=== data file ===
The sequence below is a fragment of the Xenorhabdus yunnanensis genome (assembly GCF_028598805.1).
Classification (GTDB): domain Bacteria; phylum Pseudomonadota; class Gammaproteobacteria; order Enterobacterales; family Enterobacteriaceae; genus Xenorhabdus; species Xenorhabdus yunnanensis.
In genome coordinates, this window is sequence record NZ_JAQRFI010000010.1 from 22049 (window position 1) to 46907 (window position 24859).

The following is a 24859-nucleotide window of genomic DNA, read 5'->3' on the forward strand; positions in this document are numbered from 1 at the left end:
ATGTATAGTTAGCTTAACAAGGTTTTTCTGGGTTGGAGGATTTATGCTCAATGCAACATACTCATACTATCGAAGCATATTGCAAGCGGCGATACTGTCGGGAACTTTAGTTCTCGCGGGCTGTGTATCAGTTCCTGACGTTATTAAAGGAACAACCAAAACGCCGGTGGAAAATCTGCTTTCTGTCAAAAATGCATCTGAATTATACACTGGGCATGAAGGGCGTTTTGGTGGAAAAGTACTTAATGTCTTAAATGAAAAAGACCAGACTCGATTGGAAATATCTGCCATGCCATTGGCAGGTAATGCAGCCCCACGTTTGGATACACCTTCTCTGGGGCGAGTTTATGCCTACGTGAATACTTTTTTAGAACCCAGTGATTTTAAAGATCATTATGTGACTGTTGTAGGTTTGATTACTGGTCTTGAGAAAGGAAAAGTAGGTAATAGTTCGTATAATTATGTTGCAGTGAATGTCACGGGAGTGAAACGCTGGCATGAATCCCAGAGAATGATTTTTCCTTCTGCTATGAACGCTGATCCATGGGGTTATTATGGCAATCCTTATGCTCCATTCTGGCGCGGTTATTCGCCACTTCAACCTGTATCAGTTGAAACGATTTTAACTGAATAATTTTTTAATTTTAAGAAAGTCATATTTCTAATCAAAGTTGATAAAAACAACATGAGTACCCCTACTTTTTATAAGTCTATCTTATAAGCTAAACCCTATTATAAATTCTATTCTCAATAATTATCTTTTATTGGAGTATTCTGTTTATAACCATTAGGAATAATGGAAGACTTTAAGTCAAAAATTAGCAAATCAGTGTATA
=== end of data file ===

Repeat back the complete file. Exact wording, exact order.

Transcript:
The sequence below is a fragment of the Xenorhabdus yunnanensis genome (assembly GCF_028598805.1).
Classification (GTDB): domain Bacteria; phylum Pseudomonadota; class Gammaproteobacteria; order Enterobacterales; family Enterobacteriaceae; genus Xenorhabdus; species Xenorhabdus yunnanensis.
In genome coordinates, this window is sequence record NZ_JAQRFI010000010.1 from 22049 (window position 1) to 46907 (window position 24859).

The following is a 24859-nucleotide window of genomic DNA, read 5'->3' on the forward strand; positions in this document are numbered from 1 at the left end:
ATGTATAGTTAGCTTAACAAGGTTTTTCTGGGTTGGAGGATTTATGCTCAATGCAACATACTCATACTATCGAAGCATATTGCAAGCGGCGATACTGTCGGGAACTTTAGTTCTCGCGGGCTGTGTATCAGTTCCTGACGTTATTAAAGGAACAACCAAAACGCCGGTGGAAAATCTGCTTTCTGTCAAAAATGCATCTGAATTATACACTGGGCATGAAGGGCGTTTTGGTGGAAAAGTACTTAATGTCTTAAATGAAAAAGACCAGACTCGATTGGAAATATCTGCCATGCCATTGGCAGGTAATGCAGCCCCACGTTTGGATACACCTTCTCTGGGGCGAGTTTATGCCTACGTGAATACTTTTTTAGAACCCAGTGATTTTAAAGATCATTATGTGACTGTTGTAGGTTTGATTACTGGTCTTGAGAAAGGAAAAGTAGGTAATAGTTCGTATAATTATGTTGCAGTGAATGTCACGGGAGTGAAACGCTGGCATGAATCCCAGAGAATGATTTTTCCTTCTGCTATGAACGCTGATCCATGGGGTTATTATGGCAATCCTTATGCTCCATTCTGGCGCGGTTATTCGCCACTTCAACCTGTATCAGTTGAAACGATTTTAACTGAATAATTTTTTAATTTTAAGAAAGTCATATTTCTAATCAAAGTTGATAAAAACAACATGAGTACCCCTACTTTTTATAAGTCTATCTTATAAGCTAAACCCTATTATAAATTCTATTCTCAATAATTATCTTTTATTGGAGTATTCTGTTTATAACCATTAGGAATAATGGAAGACTTTAAGTCAAAAATTAGCAAATCAGTGTATA